Pest animals

Many non-native or introduced vertebrate animals have become established as unmanaged or feral populations across Australia. These animals have become pests locally or over wider areas. The reasons why they are pests include:

  • preying on domestic or farm animals
  • damaging crops and food production
  • posing a threat to native animals and ecosystems
  • being a nuisance and health hazard to people.

Some commonly kept animals have the potential to become pests if they are not managed or kept under licence or conditions. Some native animals are also potential pests in certain situations.

The Department of Primary Industries and Regional Development manages pests in Western Australia through policy development, risk assessment, research and development, provision of technical advice and information, implementation of regulation, emergency response, property inspections, industry liaison, and the planning and coordination of significant species control/eradication programs.

For advice on pest animals search our website or contact our Pest and Disease Information Service (PaDIS).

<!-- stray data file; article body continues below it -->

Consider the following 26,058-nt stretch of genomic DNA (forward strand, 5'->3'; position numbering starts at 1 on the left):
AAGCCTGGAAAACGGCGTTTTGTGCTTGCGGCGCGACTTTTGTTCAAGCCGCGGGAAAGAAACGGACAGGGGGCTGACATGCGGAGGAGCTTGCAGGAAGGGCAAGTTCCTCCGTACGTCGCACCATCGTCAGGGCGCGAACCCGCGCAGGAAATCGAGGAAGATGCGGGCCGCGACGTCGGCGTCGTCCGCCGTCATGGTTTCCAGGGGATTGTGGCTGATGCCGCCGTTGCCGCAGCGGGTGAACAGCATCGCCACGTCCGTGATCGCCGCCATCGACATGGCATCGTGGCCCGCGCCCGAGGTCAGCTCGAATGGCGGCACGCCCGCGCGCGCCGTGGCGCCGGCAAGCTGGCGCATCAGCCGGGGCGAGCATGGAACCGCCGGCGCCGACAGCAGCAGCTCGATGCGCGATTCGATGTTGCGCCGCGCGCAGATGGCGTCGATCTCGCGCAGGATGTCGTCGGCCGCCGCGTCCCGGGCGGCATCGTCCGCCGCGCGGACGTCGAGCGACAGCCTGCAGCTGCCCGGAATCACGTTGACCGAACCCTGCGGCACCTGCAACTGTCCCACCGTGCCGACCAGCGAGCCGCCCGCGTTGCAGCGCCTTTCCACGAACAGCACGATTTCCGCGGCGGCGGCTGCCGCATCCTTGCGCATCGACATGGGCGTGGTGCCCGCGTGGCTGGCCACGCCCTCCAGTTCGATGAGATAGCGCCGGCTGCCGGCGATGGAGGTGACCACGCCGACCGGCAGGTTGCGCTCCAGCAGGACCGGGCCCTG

Articles

  • This article contains the booklet '1080 landholder information' and provides a general summary of a landholder’s obligations under the code of practice for the saf

  • Information is provided on the requirements for importing and keeping regulated animals in Western Australia.

  • This article provides information about Rainbow Lorikeets (

  • This animal pest alert provides information on the identification, biology, and pest potential of the Barbary dove in Australia.

  • This animal pest alert provides information on the identification, biology, and pest potential of the common myna in Australia.

  • This article provides information on using fumigation for rabbit control.

  • Landholders planning to grow broadacre, horticulture or tree crops or to preserve native vegetation need to control rabbits first. This article provides information about options for rabbit control

  • The Transforming Regional Biosecurity Response forums held in October 2016 brought together community, industry and government to develop a collaborative approach to 

  • Biosecurity alert: 

  • White heads that are either scattered or in patches in spring

    Mice are seasonal pests that can affect any crop. Usually they favour paddocks with high stubble retention.

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